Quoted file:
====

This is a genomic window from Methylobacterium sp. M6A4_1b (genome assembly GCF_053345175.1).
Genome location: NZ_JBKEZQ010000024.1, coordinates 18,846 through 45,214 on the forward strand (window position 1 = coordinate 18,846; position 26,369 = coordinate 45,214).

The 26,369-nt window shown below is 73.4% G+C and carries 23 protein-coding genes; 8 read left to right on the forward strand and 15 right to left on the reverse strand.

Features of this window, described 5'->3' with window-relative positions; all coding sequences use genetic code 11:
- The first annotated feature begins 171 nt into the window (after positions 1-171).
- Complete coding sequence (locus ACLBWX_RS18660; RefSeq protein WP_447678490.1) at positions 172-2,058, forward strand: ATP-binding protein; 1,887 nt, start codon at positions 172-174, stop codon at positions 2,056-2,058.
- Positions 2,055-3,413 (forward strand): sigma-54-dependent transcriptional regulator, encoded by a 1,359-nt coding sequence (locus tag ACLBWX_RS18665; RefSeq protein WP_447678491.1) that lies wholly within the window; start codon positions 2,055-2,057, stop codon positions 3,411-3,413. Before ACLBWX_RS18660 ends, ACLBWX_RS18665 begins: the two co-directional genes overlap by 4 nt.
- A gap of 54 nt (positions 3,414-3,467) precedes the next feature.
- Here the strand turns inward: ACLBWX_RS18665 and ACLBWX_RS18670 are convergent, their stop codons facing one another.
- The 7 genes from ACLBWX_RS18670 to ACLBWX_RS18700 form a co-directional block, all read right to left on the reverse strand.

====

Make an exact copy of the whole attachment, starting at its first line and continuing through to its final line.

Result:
This is a genomic window from Methylobacterium sp. M6A4_1b (genome assembly GCF_053345175.1).
Genome location: NZ_JBKEZQ010000024.1, coordinates 18,846 through 45,214 on the forward strand (window position 1 = coordinate 18,846; position 26,369 = coordinate 45,214).

The 26,369-nt window shown below is 73.4% G+C and carries 23 protein-coding genes; 8 read left to right on the forward strand and 15 right to left on the reverse strand.

Features of this window, described 5'->3' with window-relative positions; all coding sequences use genetic code 11:
- The first annotated feature begins 171 nt into the window (after positions 1-171).
- Complete coding sequence (locus ACLBWX_RS18660; RefSeq protein WP_447678490.1) at positions 172-2,058, forward strand: ATP-binding protein; 1,887 nt, start codon at positions 172-174, stop codon at positions 2,056-2,058.
- Positions 2,055-3,413 (forward strand): sigma-54-dependent transcriptional regulator, encoded by a 1,359-nt coding sequence (locus tag ACLBWX_RS18665; RefSeq protein WP_447678491.1) that lies wholly within the window; start codon positions 2,055-2,057, stop codon positions 3,411-3,413. Before ACLBWX_RS18660 ends, ACLBWX_RS18665 begins: the two co-directional genes overlap by 4 nt.
- A gap of 54 nt (positions 3,414-3,467) precedes the next feature.
- Here the strand turns inward: ACLBWX_RS18665 and ACLBWX_RS18670 are convergent, their stop codons facing one another.
- The 7 genes from ACLBWX_RS18670 to ACLBWX_RS18700 form a co-directional block, all read right to left on the reverse strand.